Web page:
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J. H. Kim, M. A. Peterson; Contextual modulation of the strength of Gestalt configural cues. Journal of Vision 2001;1(3):390. doi: 10.1167/1.3.390.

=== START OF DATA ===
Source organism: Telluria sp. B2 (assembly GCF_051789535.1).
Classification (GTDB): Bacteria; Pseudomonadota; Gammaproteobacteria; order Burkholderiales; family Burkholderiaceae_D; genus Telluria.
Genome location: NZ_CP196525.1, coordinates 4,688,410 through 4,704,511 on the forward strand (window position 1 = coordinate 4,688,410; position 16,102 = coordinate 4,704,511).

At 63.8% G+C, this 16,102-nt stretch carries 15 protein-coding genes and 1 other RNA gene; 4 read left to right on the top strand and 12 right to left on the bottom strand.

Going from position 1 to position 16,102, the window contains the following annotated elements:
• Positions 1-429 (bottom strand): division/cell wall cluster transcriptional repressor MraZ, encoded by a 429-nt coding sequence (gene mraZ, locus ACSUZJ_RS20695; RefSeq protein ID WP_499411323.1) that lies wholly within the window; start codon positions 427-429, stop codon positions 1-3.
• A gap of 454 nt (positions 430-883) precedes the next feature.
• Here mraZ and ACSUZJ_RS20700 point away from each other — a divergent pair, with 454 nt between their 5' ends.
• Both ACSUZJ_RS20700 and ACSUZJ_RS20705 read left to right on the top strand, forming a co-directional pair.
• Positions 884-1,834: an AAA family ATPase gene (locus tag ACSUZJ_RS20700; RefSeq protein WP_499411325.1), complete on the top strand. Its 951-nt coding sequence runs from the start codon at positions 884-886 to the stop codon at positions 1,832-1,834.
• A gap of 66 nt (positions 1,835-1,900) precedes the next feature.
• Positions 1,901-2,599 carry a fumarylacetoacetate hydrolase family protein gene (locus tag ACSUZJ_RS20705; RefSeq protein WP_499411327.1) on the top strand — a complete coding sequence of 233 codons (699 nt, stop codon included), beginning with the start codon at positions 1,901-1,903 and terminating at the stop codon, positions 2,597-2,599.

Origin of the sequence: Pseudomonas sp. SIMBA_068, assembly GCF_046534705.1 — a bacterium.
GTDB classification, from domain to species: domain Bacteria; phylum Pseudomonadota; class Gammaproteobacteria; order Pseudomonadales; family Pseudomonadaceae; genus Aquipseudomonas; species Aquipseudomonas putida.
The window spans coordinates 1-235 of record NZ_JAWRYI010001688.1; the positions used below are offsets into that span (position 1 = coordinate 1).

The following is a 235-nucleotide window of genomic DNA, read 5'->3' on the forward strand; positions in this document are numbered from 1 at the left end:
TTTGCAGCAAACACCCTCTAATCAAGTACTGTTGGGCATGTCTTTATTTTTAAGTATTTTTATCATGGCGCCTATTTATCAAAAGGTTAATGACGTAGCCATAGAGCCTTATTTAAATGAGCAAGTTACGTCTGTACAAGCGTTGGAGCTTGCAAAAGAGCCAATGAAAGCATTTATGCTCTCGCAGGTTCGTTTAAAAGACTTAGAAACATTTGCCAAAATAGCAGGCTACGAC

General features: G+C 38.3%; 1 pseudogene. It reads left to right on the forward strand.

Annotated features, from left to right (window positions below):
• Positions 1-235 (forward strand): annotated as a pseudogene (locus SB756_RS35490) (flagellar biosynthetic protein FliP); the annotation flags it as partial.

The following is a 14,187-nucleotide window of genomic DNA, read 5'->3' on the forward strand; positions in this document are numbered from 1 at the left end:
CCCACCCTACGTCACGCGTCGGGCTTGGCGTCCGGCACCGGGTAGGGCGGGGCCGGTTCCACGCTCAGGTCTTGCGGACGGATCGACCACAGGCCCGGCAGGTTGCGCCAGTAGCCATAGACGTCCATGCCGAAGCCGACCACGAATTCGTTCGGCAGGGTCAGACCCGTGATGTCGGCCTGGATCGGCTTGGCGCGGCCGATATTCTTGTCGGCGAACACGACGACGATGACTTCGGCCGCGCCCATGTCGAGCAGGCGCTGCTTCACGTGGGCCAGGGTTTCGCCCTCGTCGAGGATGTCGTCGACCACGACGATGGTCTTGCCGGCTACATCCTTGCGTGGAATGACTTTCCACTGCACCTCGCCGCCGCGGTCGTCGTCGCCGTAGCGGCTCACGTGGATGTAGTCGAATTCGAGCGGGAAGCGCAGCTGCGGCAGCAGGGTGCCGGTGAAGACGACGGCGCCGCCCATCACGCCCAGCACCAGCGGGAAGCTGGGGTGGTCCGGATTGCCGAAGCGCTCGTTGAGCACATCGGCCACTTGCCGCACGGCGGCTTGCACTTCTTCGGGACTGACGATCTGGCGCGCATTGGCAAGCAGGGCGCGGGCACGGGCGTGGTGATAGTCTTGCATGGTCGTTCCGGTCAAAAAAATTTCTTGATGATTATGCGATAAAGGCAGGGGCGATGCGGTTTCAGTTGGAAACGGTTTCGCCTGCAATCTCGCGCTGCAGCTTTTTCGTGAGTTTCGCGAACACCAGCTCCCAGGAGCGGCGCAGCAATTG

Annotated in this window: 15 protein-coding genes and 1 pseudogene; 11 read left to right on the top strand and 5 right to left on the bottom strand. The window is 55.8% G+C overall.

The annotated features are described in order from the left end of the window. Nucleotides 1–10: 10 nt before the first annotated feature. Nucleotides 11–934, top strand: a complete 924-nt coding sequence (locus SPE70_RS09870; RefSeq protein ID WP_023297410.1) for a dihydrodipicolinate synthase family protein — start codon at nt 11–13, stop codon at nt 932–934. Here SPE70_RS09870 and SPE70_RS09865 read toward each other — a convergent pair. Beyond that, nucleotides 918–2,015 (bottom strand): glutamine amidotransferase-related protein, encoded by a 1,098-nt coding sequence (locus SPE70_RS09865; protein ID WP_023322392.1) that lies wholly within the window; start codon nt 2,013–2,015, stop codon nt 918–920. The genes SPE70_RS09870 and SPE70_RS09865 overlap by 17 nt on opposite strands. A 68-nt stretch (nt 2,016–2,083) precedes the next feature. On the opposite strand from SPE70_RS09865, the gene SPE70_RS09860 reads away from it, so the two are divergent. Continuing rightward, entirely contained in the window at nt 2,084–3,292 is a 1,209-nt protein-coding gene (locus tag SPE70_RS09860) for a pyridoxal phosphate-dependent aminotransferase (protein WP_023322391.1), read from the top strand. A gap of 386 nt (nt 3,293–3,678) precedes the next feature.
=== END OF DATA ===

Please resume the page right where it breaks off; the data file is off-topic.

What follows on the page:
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Figural status is determined in part by convexity and symmetry. Convex or symmetric regions are more likely to be seen as figures than adjacent equal-area concave or asymmetric regions, respectively. We investigated whether the strength of these cues increased with horizontal or vertical repetition. Horizontal repetition was manipulated by varying the number of adjacent black and white regions in a display. Displays were comprised of 3, 5, or 7 black and white regions. In a given display, either the black or the white regions were cued to be figure by convexity or symmetry. (Across displays half of the cued regions were black and half were white.) Within each of the 3 horizontal repetition conditions, vertical repetition was manipulated across 5 levels by varying the number of parts (delimited by successive concave cusps along the contour) from 1 – 16. 180 stimuli were displayed in each horizontal repetition condition. 60 displays tested the strength of symmetry alone, 60 tested convexity alone, and 60 tested the relative strength of symmetry and convexity. Displays were shown on a gray background for 100-ms. Observers reported whether the black or the white region appeared to stand out as figure against a background of the other color. (Responses based on color alone would not differ from chance.) Cues effectively determined figural status in all repetition conditions. In the competition condition, convexity dominated symmetry, ps < .002. Most importantly, the strength of the configural cues increased with the number of horizontal repetitions. Both symmetry and convexity determined figural status more effectively in the largest repetition condition than in the other repetition conditions, ps < .001. Repetitions in the vertical direction had no effect, however. These results indicate that global context modulates the strength of the configural cues. Additional experiments investigated the effects of vertical region repetition and horizontal part repetition.
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